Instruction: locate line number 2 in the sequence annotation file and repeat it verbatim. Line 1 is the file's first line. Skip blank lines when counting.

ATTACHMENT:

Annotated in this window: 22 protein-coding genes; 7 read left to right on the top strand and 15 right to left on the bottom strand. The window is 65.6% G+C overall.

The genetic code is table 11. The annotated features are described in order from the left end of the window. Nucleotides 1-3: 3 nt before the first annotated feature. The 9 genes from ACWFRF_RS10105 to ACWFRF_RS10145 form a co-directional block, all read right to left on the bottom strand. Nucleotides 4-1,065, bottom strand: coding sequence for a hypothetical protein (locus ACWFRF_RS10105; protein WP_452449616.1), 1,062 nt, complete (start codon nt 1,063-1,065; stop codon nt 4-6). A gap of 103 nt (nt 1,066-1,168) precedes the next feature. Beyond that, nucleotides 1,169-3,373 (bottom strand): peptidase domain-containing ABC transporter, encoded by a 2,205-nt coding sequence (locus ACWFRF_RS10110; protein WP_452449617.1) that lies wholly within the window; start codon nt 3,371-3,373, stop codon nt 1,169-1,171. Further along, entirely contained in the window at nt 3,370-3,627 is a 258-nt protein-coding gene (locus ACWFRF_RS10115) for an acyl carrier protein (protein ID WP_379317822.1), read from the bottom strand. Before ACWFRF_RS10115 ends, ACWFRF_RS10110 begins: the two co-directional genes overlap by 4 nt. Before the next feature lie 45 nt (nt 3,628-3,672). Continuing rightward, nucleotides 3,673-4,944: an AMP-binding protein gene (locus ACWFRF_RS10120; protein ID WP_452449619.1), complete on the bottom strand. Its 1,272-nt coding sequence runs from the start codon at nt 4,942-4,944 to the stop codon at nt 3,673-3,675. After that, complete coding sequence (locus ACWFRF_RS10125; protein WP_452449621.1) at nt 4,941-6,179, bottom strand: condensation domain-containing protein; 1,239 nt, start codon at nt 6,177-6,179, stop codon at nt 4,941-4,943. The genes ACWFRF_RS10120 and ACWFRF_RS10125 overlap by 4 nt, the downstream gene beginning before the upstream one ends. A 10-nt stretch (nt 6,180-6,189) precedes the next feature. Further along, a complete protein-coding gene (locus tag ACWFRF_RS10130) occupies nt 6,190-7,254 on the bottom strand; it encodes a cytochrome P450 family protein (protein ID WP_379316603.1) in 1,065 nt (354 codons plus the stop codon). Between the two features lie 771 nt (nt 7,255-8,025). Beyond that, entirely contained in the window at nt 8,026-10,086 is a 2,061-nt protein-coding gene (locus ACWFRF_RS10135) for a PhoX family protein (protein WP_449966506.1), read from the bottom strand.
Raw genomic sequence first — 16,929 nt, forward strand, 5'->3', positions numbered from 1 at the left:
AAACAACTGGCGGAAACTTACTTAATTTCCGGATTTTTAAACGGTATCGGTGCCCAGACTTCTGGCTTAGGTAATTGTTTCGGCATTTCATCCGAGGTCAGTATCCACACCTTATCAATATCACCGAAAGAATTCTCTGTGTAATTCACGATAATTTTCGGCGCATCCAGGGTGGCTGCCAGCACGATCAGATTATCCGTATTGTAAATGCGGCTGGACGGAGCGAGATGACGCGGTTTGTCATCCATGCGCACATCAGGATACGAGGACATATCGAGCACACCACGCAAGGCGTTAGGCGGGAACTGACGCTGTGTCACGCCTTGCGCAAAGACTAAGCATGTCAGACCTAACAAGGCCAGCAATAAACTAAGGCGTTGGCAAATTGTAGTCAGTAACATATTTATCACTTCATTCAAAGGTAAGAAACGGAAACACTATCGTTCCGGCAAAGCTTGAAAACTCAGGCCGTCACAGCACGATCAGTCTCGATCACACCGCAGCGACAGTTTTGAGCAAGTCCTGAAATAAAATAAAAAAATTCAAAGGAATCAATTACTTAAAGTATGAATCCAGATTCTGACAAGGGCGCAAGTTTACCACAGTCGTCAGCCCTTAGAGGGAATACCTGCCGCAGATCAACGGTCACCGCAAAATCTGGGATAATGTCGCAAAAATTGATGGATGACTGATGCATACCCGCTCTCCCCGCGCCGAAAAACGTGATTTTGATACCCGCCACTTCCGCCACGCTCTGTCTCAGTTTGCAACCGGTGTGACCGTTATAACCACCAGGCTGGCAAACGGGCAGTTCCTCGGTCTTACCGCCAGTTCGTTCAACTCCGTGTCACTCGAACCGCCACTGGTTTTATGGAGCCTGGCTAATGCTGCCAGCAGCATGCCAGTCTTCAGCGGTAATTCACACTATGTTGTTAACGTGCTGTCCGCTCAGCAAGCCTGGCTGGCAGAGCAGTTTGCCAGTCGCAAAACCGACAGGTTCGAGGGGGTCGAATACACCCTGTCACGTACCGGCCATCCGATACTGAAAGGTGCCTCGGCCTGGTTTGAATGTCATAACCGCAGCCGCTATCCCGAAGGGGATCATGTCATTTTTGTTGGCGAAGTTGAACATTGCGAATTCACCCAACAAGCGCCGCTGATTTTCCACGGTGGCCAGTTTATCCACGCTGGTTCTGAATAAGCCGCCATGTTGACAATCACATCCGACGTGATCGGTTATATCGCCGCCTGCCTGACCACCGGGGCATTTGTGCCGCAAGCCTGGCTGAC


The genetic code is table 11. The annotated features are described in order from the left end of the window. Nucleotides 1-3: 3 nt before the first annotated feature. The 9 genes from ACWFRF_RS10105 to ACWFRF_RS10145 form a co-directional block, all read right to left on the bottom strand. Nucleotides 4-1,065, bottom strand: coding sequence for a hypothetical protein (locus ACWFRF_RS10105; protein WP_452449616.1), 1,062 nt, complete (start codon nt 1,063-1,065; stop codon nt 4-6). A gap of 103 nt (nt 1,066-1,168) precedes the next feature. Beyond that, nucleotides 1,169-3,373 (bottom strand): peptidase domain-containing ABC transporter, encoded by a 2,205-nt coding sequence (locus ACWFRF_RS10110; protein WP_452449617.1) that lies wholly within the window; start codon nt 3,371-3,373, stop codon nt 1,169-1,171. Further along, entirely contained in the window at nt 3,370-3,627 is a 258-nt protein-coding gene (locus ACWFRF_RS10115) for an acyl carrier protein (protein ID WP_379317822.1), read from the bottom strand. Before ACWFRF_RS10115 ends, ACWFRF_RS10110 begins: the two co-directional genes overlap by 4 nt. Before the next feature lie 45 nt (nt 3,628-3,672). Continuing rightward, nucleotides 3,673-4,944: an AMP-binding protein gene (locus ACWFRF_RS10120; protein ID WP_452449619.1), complete on the bottom strand. Its 1,272-nt coding sequence runs from the start codon at nt 4,942-4,944 to the stop codon at nt 3,673-3,675. After that, complete coding sequence (locus ACWFRF_RS10125; protein WP_452449621.1) at nt 4,941-6,179, bottom strand: condensation domain-containing protein; 1,239 nt, start codon at nt 6,177-6,179, stop codon at nt 4,941-4,943. The genes ACWFRF_RS10120 and ACWFRF_RS10125 overlap by 4 nt, the downstream gene beginning before the upstream one ends. A 10-nt stretch (nt 6,180-6,189) precedes the next feature. Further along, a complete protein-coding gene (locus tag ACWFRF_RS10130) occupies nt 6,190-7,254 on the bottom strand; it encodes a cytochrome P450 family protein (protein ID WP_379316603.1) in 1,065 nt (354 codons plus the stop codon). Between the two features lie 771 nt (nt 7,255-8,025). Beyond that, entirely contained in the window at nt 8,026-10,086 is a 2,061-nt protein-coding gene (locus ACWFRF_RS10135) for a PhoX family protein (protein WP_449966506.1), read from the bottom strand.